It would be easy to know how to feel about it if it were just the thing it looks like it set out to be, the usual sympathetic story about the American blue-collar worker, with the expected problems and questions: Factories are shutting down, the unions are in retreat, the bosses stay powerful and rich. These are important stories, but they quickly fall into a kind of pattern of hard work and hopelessness. We mostly know how to feel.
It looks like it's going to be the same at the glass plant in Dayton. But then a Chinese company, Fuyao Glass America, shows up to reopen it. Chinese companies buy American companies all the time. At this point, that shouldn't be that interesting, either.
But Fuyao let the filmmakers film everything.
And so American Factory is only nominally a film about America. The part that is astonishing about American Factory is seeing everything about the United States through the eyes of Chinese factory workers and managers arriving to reopen and restaff a plant in the rust belt. American Factory is the view we never get. Americans know how they feel about competing with China. But we don't know how China feels about working with America.
Just minutes in, two workers from China, a couple, stand on a ledge overlooking Dayton. They marvel at the houses, which seem like antique wonders to them. They think it's beautiful. And on second watching, I took a moment to look at the view, too, and, yeah, Dayton may be an opportunity zone, but it's underrated.
We eavesdrop as a manager tries to explain America to a cafeteria filled with Chinese workers at long white tables, eating food out of foam boxes and wearing neon yellow vests. He wants to help them acclimate. "America is a place to let your personality run free," he says. "As long as you're not doing anything illegal, you're free to follow your heart. You can even joke about the president. Nobody will do anything to you." He also notes that Americans are "very obvious" and that "everything is practical and realistic."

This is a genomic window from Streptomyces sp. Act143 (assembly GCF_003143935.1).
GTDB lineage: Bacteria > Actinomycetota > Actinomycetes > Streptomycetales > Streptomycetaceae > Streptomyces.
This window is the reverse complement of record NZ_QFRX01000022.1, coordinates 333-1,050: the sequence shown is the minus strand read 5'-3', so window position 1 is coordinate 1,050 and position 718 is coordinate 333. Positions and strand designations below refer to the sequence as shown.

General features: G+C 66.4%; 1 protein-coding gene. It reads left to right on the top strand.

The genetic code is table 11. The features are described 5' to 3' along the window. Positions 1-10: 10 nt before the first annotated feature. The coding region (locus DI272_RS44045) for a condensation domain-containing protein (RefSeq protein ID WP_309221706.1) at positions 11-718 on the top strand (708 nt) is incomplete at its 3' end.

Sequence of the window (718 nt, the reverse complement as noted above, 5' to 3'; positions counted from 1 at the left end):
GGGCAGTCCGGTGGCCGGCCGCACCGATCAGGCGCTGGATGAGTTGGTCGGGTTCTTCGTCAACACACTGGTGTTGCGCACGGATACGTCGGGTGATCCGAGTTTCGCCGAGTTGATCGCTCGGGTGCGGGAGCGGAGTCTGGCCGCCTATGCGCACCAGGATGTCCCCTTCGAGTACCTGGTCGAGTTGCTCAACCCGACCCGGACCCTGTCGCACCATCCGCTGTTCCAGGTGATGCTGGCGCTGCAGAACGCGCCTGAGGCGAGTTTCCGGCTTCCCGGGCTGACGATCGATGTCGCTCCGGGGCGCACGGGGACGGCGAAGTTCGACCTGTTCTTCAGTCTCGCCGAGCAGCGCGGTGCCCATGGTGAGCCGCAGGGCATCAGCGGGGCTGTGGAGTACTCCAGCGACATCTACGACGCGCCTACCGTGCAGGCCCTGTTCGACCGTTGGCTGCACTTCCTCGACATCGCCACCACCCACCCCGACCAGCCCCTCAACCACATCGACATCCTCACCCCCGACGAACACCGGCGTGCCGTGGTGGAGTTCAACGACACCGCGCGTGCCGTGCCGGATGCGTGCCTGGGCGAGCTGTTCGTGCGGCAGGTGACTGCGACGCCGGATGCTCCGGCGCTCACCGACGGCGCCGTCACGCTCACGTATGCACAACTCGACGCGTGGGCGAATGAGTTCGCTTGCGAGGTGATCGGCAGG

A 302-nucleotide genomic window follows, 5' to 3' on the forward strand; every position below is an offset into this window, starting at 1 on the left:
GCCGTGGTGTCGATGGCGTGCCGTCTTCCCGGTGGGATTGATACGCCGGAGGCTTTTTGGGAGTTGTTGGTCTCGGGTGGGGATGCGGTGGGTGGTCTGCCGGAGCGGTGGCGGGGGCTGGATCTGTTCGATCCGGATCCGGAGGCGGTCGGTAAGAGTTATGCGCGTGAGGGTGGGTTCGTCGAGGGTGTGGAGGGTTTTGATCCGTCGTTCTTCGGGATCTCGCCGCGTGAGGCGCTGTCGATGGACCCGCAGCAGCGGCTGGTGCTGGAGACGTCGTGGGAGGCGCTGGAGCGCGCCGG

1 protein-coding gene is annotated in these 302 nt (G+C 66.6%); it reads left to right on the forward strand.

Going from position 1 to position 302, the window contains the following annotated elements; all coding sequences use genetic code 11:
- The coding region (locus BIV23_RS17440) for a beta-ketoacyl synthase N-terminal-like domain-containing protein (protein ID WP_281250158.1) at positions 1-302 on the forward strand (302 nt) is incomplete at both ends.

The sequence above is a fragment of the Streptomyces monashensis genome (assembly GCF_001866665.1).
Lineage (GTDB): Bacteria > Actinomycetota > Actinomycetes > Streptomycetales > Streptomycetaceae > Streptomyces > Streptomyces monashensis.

Any jealousy over freedom of expression quickly gives way to a general disappointment in the Americans as workers. The chairman comes to visit, and a manager explains what the Americans are like as workers. "They're pretty slow," he explains. "They have fat fingers. We keep training them over and over." Americans also like to take off weekends.
The chairman, Cho Tak Wong, is a forbidding presence, alternating between lofty language about character and serious complaints about unions. "The motherland is like a mother," he says in one address to the Chinese staff. "This is eternal." Noting that they aren't there for the money but to represent their country, he tells them: "It's down to every one of you here." In the next scene, he's on a plane, trying to figure out how to deal with labor. "I can't manage them," he complains. "When we try to manage them, they threaten to get help from the union."
There is so much more to this movie. There's a visit to headquarters in China, which starts with the executive staff singing the company anthem—"Noble sentiments are transparent / For the sake of transparency"—and it gets more unfamiliar from there. The directors take their loving time with process, too. This is a movie for activists but also for people who think it's interesting to see how glass goes from hot sand to polished windows, and it spends a few moments on the challenges and pleasures of forklift driving. It's not exactly an uplifting film, but it's one of the most interesting ones to come along in a while.
Copyright 2019 NPR.